By Alessandra Rizzo and Kate Holton
LONDON, Sept 10 Hundreds of thousands of Britons
took to the streets of London on Monday to cheer Olympic and
Paralympic athletes, celebrating a summer of spectacular sport
that surprised even the most optimistic by lifting the host
In scenes reminiscent of the Royal Jubilee and the 2011
wedding of Prince William and Kate Middleton, flag-waving fans
crammed into the centre of the city to cheer the likes of Mo
Farah, Jessica Ennis and David Weir a day after the 45-day event
came to an end.
The 800 athletes who rode atop 21 floats were treated to a
fly past by the jets of the Royal Air Force's Red Arrows stunt
team after winding their way past many of the landmarks that
made up the backdrop to the London Games.
"It's been fantastic," said 39-year-old Sophie Edwards,
alongside her four-year-old daughter Hannah. "It's been very
inspiring - such a good message for the younger generation."
The sense of national pride generated by the successful
running of the world's biggest sporting event contrasts with the
sense of foreboding that built up before the Games, with the
media questioning whether a country still in recession should be
paying $14 billion to host a sports event.
A last-minute failure by a private company to provide enough
security guards also raised fears about the Games taking place
under a heavy military presence as organisers called up extra
armed forces personnel to police the event.
Instead the Games were deemed to have given Britain a
much-needed lift, although, with years of government austerity
ahead, questions remain over how long the feel-good factor will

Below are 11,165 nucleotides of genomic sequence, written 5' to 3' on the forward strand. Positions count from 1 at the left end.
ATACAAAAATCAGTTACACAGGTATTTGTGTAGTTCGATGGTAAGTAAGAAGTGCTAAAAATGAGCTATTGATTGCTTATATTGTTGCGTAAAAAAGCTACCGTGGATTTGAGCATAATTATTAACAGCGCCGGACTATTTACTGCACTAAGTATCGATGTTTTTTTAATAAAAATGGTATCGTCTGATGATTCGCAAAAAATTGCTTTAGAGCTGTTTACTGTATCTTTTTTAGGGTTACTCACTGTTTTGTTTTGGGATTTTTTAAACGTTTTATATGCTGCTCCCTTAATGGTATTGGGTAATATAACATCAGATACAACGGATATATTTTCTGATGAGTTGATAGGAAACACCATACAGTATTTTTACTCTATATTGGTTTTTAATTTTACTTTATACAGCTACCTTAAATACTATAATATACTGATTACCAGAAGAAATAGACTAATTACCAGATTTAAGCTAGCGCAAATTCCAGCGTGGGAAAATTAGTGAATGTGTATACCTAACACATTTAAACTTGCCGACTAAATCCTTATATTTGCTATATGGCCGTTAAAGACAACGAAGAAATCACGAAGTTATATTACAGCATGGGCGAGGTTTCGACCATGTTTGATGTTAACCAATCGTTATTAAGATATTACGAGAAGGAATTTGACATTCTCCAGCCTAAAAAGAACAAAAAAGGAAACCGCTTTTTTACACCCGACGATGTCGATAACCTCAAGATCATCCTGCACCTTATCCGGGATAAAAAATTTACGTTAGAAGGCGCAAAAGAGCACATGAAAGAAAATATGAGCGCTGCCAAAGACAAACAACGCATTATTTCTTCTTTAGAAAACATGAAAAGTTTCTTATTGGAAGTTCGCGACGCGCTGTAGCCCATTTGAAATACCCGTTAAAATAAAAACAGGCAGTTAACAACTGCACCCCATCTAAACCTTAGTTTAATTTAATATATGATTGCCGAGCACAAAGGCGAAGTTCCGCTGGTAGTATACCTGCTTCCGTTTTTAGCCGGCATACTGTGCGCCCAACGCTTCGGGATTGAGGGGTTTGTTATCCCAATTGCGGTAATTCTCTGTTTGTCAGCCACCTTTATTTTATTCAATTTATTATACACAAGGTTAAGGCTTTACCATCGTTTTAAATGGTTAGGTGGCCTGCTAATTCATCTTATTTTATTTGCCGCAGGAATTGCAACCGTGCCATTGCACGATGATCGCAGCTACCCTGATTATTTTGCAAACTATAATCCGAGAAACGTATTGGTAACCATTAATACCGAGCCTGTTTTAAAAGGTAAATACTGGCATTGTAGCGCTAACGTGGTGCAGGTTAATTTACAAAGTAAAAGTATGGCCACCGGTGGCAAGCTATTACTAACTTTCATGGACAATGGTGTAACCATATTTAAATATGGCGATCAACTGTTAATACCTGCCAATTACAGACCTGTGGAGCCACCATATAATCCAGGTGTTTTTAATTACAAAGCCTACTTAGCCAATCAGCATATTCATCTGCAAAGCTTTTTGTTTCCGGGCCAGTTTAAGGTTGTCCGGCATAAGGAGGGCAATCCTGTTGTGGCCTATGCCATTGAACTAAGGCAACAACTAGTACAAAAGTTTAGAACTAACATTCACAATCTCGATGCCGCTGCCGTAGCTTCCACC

Serving for the last time in his role as London's biggest
cheerleader for the Games, the city's eccentric mayor Boris
Johnson received the loudest roar from the athletes and crowds
as he described the day as the "final tear-sodden juddering
"You routed the doubters and you scattered the gloomsters,"
he said to cheers. "And for the first time in living memory you
caused Tube train passengers to break into spontaneous
conversation with their neighbours about subjects other than
their trod-on toes."
Many of those who gathered in the streets praised the
athletes and the organisers for lifting their spirits.
"Britain has been a rather dull place recently," said
Maureen East as her daughter took photos of the passing open-top
"We've had a lot of things going badly, the economy, the
weather. This is a ray of sunshine in your life. Coming here
seemed the right thing to do to finish it off nicely."
"SEASON OF WONDER"
Some of the loudest cheers were for the thousands of unpaid
volunteers who presented a welcoming face to visitors in a city
not renown for its public displays of emotion.
"Sunday night marked the end of a season of wonder that
seemed to surprise the hosts as much as the guests, a period
where we looked in the mirror and were met by an unexpected
reflection - one we rather liked," the Guardian newspaper said.
Prime Minister David Cameron, surrounded by volunteers on
the doorstep to his Number 10 Downing Street residence, said the
success of the athletes and the praise from visitors around the
world had given the country a huge boost.
"It's brought the country together. I think 2012 will be
like 1966 ... something that will continue to delight us long
after this time has passed," he said, referring to England's
sole victory at the soccer World Cup.
The host nation finished third in the Olympic medal table -
behind the United States and China but ahead of Russia, Korea
and Germany - and third in the Paralympic medal table, behind
China and Russia.